Book Review: My Sister’s Keeper

March 12, 2014 Whitney Review 1 Comment

Book Review: My Sister’s KeeperMy Sister's Keeper by Jodi Picoult
Published by Washington Square Press on February 1, 2005
Genres: General Fiction

Anna is not sick, but she might as well be. By age thirteen, she has undergone countless surgeries, transfusions, and shots so that her older sister, Kate, can somehow fight the leukemia that has plagued her since childhood. The product of preimplantation genetic diagnosis, Anna was conceived as a bone marrow match for Kate -- a life and a role that she has never challenged... until now. Like most teenagers, Anna is beginning to question who she truly is. But unlike most teenagers, she has always been defined in terms of her sister—and so Anna makes a decision that for most would be unthinkable, a decision that will tear her family apart and have perhaps fatal consequences for the sister she loves.

A provocative novel that raises some important ethical issues, My Sister's Keeper is the story of one family's struggle for survival at all human costs and a stunning parable for all time.

I’m not sure how I feel about this book. One of the main characters has epilepsy and being epileptic myself I had some problems with the accuracy of Campbell’s seizure activity.

In the novel, Campbell, Anna’s lawyer, has a dog that goes everywhere with him and later the reader learns it is a seizure dog. I have friend who has a seizure dog and had to go through many tests and paperwork to be accepted into the program and must produce this documentation to any future school or employer. I also was surprised that Campbell drove so soon after having a seizure in court as there is usually a waiting period before getting back behind the wheel, and is usually 6 months to a year depending on the state — not 6 hours! Also, Jodi Picoult never clarified what the cause of the accident was. Did Campbell have a seizure behind the wheel, which is not that uncommon, or was it just a freak accident?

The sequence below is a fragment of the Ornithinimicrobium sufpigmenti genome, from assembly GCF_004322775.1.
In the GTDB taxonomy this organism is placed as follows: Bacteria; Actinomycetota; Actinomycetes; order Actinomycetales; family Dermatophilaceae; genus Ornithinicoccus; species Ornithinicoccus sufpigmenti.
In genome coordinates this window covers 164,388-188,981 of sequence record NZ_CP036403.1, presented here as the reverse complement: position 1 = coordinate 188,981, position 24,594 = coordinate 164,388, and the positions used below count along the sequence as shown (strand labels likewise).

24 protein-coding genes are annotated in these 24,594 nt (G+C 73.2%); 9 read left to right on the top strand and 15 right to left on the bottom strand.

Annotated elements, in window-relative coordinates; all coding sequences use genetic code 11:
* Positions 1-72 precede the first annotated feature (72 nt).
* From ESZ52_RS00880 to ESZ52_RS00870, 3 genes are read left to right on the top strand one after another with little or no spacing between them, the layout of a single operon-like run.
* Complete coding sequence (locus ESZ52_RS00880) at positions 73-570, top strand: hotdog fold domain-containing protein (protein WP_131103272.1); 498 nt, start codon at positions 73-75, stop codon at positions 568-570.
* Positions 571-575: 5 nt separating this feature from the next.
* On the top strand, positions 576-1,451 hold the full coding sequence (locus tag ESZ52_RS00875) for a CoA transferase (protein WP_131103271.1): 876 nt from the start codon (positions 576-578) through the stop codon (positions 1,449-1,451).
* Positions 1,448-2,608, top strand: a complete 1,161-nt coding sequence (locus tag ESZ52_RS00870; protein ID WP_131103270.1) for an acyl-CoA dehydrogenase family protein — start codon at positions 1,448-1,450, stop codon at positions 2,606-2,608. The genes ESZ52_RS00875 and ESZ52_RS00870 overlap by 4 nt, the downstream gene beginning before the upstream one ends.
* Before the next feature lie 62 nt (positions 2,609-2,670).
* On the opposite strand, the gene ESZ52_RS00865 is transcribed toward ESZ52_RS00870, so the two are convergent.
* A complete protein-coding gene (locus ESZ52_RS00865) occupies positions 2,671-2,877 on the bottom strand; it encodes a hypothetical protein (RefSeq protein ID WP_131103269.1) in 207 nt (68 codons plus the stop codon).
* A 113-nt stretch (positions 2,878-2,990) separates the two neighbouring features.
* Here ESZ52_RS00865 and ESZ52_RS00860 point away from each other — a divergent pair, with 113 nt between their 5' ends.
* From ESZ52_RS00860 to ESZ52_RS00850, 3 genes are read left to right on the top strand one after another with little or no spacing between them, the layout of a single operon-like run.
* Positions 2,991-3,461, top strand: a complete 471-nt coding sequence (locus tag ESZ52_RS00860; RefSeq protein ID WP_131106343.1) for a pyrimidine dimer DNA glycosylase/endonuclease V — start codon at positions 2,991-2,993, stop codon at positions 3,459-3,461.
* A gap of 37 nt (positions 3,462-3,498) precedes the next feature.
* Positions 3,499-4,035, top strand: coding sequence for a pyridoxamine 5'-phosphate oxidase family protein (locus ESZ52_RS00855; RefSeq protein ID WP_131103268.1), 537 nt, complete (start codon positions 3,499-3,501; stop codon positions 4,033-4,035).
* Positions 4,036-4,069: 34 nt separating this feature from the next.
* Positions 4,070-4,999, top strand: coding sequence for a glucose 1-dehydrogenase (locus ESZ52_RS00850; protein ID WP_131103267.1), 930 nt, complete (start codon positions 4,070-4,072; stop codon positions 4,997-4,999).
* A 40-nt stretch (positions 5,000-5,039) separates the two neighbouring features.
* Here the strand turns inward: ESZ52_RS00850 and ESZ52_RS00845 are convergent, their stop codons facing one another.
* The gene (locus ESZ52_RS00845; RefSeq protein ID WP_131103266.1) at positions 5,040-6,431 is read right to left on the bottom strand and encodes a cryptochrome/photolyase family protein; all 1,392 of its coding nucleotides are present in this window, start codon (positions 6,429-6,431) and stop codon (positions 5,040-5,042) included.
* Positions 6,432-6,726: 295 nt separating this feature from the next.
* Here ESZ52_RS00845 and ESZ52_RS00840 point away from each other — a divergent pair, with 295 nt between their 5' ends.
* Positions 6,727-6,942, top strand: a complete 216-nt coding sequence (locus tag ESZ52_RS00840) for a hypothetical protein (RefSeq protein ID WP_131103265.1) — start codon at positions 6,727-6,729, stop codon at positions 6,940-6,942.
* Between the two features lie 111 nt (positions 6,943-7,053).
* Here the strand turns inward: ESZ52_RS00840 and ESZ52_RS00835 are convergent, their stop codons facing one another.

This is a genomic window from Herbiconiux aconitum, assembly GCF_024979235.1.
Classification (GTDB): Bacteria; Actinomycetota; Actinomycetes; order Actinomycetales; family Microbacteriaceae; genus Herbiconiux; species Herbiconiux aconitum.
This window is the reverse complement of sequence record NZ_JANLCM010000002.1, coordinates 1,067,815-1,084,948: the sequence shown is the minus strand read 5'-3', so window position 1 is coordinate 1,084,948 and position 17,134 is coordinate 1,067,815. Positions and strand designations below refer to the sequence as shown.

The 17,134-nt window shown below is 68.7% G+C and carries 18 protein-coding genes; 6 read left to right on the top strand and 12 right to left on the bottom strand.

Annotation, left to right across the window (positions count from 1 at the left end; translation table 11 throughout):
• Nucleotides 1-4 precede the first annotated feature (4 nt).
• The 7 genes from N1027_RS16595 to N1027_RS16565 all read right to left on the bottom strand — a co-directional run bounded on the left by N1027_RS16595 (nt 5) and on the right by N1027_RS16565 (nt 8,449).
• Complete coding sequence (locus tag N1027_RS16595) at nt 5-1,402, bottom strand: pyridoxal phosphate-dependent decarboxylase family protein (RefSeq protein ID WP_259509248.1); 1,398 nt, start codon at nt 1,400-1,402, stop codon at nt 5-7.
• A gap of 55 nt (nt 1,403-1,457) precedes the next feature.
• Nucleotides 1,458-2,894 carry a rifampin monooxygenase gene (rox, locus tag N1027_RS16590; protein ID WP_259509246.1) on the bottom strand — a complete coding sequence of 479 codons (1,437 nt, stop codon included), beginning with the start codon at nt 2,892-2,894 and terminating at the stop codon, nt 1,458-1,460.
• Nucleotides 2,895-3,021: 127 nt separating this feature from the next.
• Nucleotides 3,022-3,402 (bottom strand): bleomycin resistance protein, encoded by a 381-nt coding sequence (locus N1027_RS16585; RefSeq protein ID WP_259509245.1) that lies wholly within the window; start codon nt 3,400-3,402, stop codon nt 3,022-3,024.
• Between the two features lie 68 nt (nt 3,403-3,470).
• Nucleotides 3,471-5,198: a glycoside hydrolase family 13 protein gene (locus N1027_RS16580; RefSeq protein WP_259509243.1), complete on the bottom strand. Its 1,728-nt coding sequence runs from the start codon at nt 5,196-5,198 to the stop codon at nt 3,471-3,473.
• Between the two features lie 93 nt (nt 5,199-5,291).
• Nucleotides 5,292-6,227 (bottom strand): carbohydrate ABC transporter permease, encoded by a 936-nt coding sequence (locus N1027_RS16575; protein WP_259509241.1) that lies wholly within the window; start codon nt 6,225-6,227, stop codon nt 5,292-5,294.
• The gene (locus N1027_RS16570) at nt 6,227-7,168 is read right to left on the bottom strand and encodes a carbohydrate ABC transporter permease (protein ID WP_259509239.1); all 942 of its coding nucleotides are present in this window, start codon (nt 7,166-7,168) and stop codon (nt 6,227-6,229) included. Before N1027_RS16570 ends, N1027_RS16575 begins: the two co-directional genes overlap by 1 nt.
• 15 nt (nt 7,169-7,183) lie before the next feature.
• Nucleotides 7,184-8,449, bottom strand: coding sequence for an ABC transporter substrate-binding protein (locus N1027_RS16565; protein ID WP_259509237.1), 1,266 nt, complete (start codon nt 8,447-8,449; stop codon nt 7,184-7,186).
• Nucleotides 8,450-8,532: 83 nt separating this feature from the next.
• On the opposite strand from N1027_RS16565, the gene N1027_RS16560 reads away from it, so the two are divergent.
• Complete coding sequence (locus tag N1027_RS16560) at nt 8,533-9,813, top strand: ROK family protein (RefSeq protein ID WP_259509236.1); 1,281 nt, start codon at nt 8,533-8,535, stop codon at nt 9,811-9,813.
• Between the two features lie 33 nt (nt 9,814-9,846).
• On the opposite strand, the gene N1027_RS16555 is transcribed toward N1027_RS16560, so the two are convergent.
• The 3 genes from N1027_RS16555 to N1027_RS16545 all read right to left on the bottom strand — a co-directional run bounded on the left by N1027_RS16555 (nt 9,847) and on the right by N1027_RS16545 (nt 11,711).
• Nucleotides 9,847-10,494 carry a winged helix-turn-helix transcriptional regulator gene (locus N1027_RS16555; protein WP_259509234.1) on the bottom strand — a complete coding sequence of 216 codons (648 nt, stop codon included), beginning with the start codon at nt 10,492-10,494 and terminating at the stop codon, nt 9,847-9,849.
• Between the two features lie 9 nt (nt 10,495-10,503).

I don’t think Jodi Picoult completed her homework in the medical sense; but unfortunately, I think unless you have some connection to the disorder you may not be as quick to catch on. Overall,  I enjoyed My Sister’s Keeper, but that lack of information was a huge negative for me.


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